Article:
Interview: »Transmitter between life and science«

[Translate to english:] Meike Senker und Kacper Dąbrowski

Composer Meike Senker and flutist Kacper Dąbrowski are part of the first cohort to complete their doctorates at the »European Doctoral College for Musical Interpretation and Artistic Research« (CDE-ICM)«. In this interview, they talk about what convinced them about the doctoral college, how they bring science and art together, and what advice they would give to other doctoral students.

Ms. Senker, Mr. Dąbrowski, for what reasons did you decide to do your doctorate at the CDE-ICM?

Meike Senker: I find it exciting that I can complete an artistic-scientific doctorate here. I take both fields very seriously and am happy to combine them profitably. In addition, a good degree was important to me: I teach at conservatories and would like to continue working in this field in the future. The PhD degree will help me in this. I knew the Freiburg University of Music beforehand, as I did my master's degree here at the New Music Institute with Johannes Schöllhorn.

What was the decisive factor for you, Mr. Dąbrowski?

Kacper Dąbrowski: I also completed my master's degree as a flutist at Freiburg University of Music. I was keen to do a PhD after that, and my teacher Mario Caroli pointed out to me the fantastic opportunity to do an international PhD at CDE-ICM with a globally recognized title. I am sure that we will build and create something here beyond our dissertations. Freiburg also convinced me: there is the university here and with Strasbourg and Basel two more centers for music in the immediate vicinity. It was clear to me: I have to stay here.

You have stayed in Freiburg, but you often commute to Strasbourg.

Kacper Dąbrowski: Yes, I work in both places: The supervisor for the scientific part of my work is the rector of Freiburg University of Music, Ludwig Holtmeier. The artistic part is supervised by Silvia Careddu, who teaches at the »Académie supérieure de musique de Strasbourg« and is first flutist at the »Orchestre National de France«. Thus I have contacts in both places. I find it exciting that the CDE-ICM is bilingual: My mother tongue is Polish, but I also speak French and learned German during my master's studies.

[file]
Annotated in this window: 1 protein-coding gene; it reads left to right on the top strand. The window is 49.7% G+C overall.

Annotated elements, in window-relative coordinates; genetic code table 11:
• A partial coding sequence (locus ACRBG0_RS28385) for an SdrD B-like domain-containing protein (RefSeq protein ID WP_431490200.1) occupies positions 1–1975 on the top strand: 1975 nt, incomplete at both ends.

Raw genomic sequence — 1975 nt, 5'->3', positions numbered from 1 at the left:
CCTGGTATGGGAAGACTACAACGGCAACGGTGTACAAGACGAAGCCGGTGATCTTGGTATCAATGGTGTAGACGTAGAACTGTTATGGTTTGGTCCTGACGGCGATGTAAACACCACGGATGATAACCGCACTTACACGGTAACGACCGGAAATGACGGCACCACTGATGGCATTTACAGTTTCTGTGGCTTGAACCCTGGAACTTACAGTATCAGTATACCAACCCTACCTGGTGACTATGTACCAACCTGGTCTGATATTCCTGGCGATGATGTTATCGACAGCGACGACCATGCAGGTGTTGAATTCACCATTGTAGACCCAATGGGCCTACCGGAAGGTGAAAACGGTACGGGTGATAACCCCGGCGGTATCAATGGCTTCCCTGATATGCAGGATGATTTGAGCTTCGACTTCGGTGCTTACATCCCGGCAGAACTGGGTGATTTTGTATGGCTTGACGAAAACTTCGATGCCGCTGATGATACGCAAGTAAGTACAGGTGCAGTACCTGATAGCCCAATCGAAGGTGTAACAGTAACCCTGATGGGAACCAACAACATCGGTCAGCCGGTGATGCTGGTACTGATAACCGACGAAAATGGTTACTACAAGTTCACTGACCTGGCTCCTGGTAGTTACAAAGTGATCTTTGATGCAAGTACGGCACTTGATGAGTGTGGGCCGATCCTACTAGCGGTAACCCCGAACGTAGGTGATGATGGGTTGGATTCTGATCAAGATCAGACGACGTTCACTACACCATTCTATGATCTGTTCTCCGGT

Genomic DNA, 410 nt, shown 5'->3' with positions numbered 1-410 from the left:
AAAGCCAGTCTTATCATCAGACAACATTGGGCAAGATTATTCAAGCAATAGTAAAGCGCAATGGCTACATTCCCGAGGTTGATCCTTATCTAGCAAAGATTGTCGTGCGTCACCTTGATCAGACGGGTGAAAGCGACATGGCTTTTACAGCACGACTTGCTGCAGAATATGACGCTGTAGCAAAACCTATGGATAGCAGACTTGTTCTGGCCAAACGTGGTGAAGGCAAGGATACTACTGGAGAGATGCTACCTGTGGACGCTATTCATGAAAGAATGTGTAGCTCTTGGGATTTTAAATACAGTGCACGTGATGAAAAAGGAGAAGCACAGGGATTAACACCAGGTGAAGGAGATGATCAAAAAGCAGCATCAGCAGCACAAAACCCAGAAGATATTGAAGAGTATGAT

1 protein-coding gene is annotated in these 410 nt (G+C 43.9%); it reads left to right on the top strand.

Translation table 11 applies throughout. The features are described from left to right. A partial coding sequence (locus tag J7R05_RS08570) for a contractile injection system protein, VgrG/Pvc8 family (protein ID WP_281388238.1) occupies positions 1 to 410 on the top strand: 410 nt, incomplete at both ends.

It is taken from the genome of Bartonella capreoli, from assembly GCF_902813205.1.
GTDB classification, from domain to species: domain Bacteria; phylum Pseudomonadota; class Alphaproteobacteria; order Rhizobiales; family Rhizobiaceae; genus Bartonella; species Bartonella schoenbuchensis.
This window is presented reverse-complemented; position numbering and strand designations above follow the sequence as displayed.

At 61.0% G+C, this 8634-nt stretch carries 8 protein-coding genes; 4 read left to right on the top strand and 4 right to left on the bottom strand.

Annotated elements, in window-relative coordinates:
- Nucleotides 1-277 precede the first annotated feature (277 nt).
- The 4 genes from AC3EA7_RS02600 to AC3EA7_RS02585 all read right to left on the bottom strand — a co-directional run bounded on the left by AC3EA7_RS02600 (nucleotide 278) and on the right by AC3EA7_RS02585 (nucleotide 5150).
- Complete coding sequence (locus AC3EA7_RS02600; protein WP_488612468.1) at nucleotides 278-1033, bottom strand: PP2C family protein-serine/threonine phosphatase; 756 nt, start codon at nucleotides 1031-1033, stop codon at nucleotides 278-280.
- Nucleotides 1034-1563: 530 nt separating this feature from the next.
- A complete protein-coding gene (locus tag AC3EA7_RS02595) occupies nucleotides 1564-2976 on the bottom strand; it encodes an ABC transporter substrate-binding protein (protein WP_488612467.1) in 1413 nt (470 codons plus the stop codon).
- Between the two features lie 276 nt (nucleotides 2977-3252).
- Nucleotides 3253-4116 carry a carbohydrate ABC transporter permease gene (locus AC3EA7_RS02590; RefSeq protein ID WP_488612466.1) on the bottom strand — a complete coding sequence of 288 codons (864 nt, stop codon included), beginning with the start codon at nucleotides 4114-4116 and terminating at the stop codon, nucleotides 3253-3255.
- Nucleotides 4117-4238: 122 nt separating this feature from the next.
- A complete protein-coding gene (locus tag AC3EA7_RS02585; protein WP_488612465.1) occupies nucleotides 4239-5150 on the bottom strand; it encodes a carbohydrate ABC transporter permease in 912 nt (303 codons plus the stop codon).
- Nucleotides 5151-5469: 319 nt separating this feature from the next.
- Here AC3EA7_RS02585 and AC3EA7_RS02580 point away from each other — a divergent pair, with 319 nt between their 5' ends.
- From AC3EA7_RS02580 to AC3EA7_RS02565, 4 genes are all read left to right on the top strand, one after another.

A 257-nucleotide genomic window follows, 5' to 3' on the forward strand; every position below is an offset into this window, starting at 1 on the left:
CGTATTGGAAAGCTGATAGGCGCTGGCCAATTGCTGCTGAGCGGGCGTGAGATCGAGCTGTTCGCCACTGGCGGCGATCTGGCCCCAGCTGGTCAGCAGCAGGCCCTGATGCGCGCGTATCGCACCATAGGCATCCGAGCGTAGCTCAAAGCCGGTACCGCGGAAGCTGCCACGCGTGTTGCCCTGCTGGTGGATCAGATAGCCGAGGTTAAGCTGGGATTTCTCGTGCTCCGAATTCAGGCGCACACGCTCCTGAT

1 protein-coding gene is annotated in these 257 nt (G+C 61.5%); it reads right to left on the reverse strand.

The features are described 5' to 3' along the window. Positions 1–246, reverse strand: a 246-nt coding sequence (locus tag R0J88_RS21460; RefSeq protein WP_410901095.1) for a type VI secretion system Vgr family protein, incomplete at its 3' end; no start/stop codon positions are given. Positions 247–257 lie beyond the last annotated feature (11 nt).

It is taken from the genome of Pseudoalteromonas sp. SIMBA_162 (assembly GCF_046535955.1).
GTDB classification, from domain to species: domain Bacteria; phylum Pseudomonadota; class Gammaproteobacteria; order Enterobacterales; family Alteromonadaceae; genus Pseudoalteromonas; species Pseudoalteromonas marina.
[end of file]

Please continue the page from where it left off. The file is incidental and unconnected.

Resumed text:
Your supervisors are both in Freiburg, Ms. Senker. How much contact do you have with the French doctoral students?

Meike Senker: That's right, my supervisors are Johannes Schöllhorn and Ludwig Holtmeier. During the Corona pandemic meetings were limited, but we already had one, which I found extremely exciting. The PhD students were able to give talks about their projects, followed by a discussion. Talking to others about my project gave me a lot of input – they often have a very different background than I do and have, for example, studied at a French university. Their perspective is a great enrichment to push ones own work further.

Could you briefly outline your PhD project?

Meike Senker: I am dealing with the multi-perspectival relationship between music and text in the work of the Italian composer Luciano Berio. I am dealing with the piece »A-Ronne« from 1975, which goes back to a collaboration between Berio and the poet Edoardo Sanguineti. Sanguineti wrote a text for that consists of short quotations – for example from the Gospel of John or texts from James Joyce. Berio has repeatedly processed this poem in different ways in his composition, for example as a jazz scat chant or as a baroque chorale. Important to my research on »A-Ronne« is Berio's notion of music as documentation of text: He says it serves on the one hand as an analytical tool for the text, and on the other hand the performers explore the text with their voices. Berio speaks of an exploratory-artistic attitude. I try to pursue this idea as a kind of composed documentation: Through analysis, but also by source research, the examination of Berio's texts and, of course, with my own compositional work, in order to update the compositional »field of research« opened up by Berio with today's means.

What are you engaged in, Mr. Dąbrowski?

Kacper Dąbrowski: I am very interested in the music of the German-Danish composer Friedrich Kuhlau and in his connections with the music of Ludwig van Beethoven. Unfortunately, there is no repertoire by Beethoven for flute, so we transcribe a lot. For doing so we can fall back on the literature of Kuhlau, who is often called the »Beethoven of the flute«. The core scientific question of my work is: Why is the music of those two so similar? And for what reasons did Kuhlau choose the flute and Beethoven did not? For the artistic part I will make a recording: I'm transcribing a violin sonata by Beethoven and taking an analytical and performance-practical approach.

What advice would you give to students pursuing an artistic-scientific doctorate?

Kacper Dąbrowski: You have to be passionate about your subject! This dissertation is for people who are already very knowledgeable about a topic and want to continue working on it. You also need a lot of curiosity and a a lot of exchange with other artists and scientists. We are a kind of transmitter, a link between life and science.

Meike Senker: You should ask yourself beforehand: What does it mean for my artistic work if I consider my art in a scientific context and my science as an artist? Both areas have to be brought together and for that you need great passion.

Interview: Ben Klaussner, December 2021

Further information on the European Doctoral College can be found on the website of CDE-ICM.

Foto: Ramon Manuel Schneeweiß